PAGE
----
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Monday, January 20, 2014

Songwriting Tips




Songwriting tip number one is: Create an exceptional title. To do this brainstorm ideas playing with antonyms (Bad can be Good). or alliteration (Talking on a Telephone). Or maybe snatch an interesting snippet of conversation (Hey, Did You Happen To See The Most Beautiful Girl In The World?) rhyme (Chill Pill). Other useful devices for brainstorming titles include the switching of words in a familiar expression (Hurt So Good) maxims, adages epigrams and colloquiallisms.

Songwriting tip number two? Don't get too wordy. It's very common for newbie writers to have choruses that say too much and bore the listener with 16 bars where 8 would suffice.
Another common problem is stuffing so many words in a line there's no space to breathe. Literally, the singer can't take a breath between phrases and figuratively because the listener has no break to comprehend the rapid fire outpouring. Sum up the point of your lyric in the chorus then end it.

Songwriting tip three: Separate the chorus from the verse. So many songs have basically verse after monotonous verse. One may be marked "chorus" and repeats like a chorus, but functionally, it's really a verse. Same metre, same length. Vary the length of the notes so if the verse is mostly quarter notes (1 note per beat in 4/4 time) the chorus is whole notes (4 beats per note) or halfs (2 beats per note). This will make your choruses very distinct.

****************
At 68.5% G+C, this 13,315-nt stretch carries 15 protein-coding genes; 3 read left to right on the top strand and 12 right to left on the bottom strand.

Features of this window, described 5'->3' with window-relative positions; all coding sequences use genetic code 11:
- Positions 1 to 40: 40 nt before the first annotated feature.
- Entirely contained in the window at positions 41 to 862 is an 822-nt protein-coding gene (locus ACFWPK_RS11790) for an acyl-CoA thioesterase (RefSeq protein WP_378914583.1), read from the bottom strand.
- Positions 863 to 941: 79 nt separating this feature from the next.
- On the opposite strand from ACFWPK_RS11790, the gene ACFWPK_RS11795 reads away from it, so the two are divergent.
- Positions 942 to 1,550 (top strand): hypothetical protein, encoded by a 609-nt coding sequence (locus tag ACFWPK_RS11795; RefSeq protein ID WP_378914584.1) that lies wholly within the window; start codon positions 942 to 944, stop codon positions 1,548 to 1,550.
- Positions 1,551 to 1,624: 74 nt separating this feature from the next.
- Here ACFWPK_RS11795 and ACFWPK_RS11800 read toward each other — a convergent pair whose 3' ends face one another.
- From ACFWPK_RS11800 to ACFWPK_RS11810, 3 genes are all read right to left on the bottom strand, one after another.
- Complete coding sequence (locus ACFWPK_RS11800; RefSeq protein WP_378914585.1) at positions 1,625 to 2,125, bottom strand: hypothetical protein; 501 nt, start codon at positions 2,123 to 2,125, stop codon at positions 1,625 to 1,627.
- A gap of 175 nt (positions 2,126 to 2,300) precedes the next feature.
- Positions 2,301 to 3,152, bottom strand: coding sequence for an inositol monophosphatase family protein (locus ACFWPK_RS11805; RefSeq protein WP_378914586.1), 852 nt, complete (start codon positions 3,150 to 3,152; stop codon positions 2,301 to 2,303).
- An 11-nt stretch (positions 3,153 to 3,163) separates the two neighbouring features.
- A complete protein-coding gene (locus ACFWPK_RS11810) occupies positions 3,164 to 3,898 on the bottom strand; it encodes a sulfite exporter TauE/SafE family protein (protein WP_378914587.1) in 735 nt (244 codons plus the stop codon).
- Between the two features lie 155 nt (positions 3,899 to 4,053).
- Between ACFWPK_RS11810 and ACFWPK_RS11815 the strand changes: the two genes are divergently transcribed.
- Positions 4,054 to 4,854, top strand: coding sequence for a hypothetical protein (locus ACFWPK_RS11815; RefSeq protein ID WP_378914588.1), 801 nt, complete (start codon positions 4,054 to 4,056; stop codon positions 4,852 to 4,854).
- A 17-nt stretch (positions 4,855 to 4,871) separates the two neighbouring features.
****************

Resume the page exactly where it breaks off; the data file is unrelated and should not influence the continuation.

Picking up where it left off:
Songwriting tip number four? Replace cliches in the body of the lyric. New songwriters tend to write songs that are really just a series of tired old cliches everyone has heard many times before. The trick is to take a line like "You can't teach an old dog new tricks" and twist it around into something fresh. Cliches are boring. Fresh is interesting. "You can't teach an old musician new licks" is silly but that's the idea of what you need to do- twist it around until you have something cool and original.

Tip five: Don't reverse the natural order of words very much. Lyrics should be conversational. An exception is okay if it's really amazing. The line "Beautiful the mess we are" in "Better Than A Hallelujah (recorded by Amy Grant) is a good example of the rule being broken successfully.

Tip six is on how to create a melody. If you're having trouble creating a good melody, stop trying to create it all at once in one run-on piece. Instead try singing a series of short phrases with brief breaks in between that build to something. You might sing a phrase, go a little higher or lower in pitch on the next phrase, then repeat the original and finish big. The verses in "Smoke From A Distant Fire (Sanford Townsend Band) is a good example of doing just that.
And tip seven is the most important: Rewrite until the song simply can't get any better.

Do you have unpublished songs available? Producers of major label acts are looking for songs that employ twist, conflict and suspense right now, right here. Be sure to "follow" the blog to get fresh updates.

Bill Watson is the owner of Play It Again Demos which is a demo service for songwriters and song publishers. He has also written magazine articles for publications as diverse as Gig Magazine, Small Business Opportunities, Songwriter's Monthly, Entertainment Weekly and Sports Afield. His book "Guitar Shop: A Beginner's Guide To Learning Rhythm and Lead Guitar" was #1 in its category on Amazon.com for nearly two years.

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